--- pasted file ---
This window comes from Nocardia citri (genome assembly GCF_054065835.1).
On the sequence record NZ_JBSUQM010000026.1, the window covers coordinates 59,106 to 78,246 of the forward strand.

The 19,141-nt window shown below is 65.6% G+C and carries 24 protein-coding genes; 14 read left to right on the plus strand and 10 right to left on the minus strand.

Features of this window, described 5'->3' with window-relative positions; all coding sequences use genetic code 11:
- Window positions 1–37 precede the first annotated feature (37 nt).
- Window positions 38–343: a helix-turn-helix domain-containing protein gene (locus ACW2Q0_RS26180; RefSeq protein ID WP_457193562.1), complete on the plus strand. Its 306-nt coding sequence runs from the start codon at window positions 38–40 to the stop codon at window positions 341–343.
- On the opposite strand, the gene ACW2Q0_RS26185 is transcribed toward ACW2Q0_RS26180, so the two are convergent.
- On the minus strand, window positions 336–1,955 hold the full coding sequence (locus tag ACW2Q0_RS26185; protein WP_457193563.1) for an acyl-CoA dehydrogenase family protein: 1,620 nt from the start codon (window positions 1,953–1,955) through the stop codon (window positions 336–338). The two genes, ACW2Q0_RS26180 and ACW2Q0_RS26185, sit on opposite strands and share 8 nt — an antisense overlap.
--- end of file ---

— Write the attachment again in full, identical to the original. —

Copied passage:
This window comes from Nocardia citri (genome assembly GCF_054065835.1).
On the sequence record NZ_JBSUQM010000026.1, the window covers coordinates 59,106 to 78,246 of the forward strand.

The 19,141-nt window shown below is 65.6% G+C and carries 24 protein-coding genes; 14 read left to right on the plus strand and 10 right to left on the minus strand.

Features of this window, described 5'->3' with window-relative positions; all coding sequences use genetic code 11:
- Window positions 1–37 precede the first annotated feature (37 nt).
- Window positions 38–343: a helix-turn-helix domain-containing protein gene (locus ACW2Q0_RS26180; RefSeq protein ID WP_457193562.1), complete on the plus strand. Its 306-nt coding sequence runs from the start codon at window positions 38–40 to the stop codon at window positions 341–343.
- On the opposite strand, the gene ACW2Q0_RS26185 is transcribed toward ACW2Q0_RS26180, so the two are convergent.
- On the minus strand, window positions 336–1,955 hold the full coding sequence (locus tag ACW2Q0_RS26185; protein WP_457193563.1) for an acyl-CoA dehydrogenase family protein: 1,620 nt from the start codon (window positions 1,953–1,955) through the stop codon (window positions 336–338). The two genes, ACW2Q0_RS26180 and ACW2Q0_RS26185, sit on opposite strands and share 8 nt — an antisense overlap.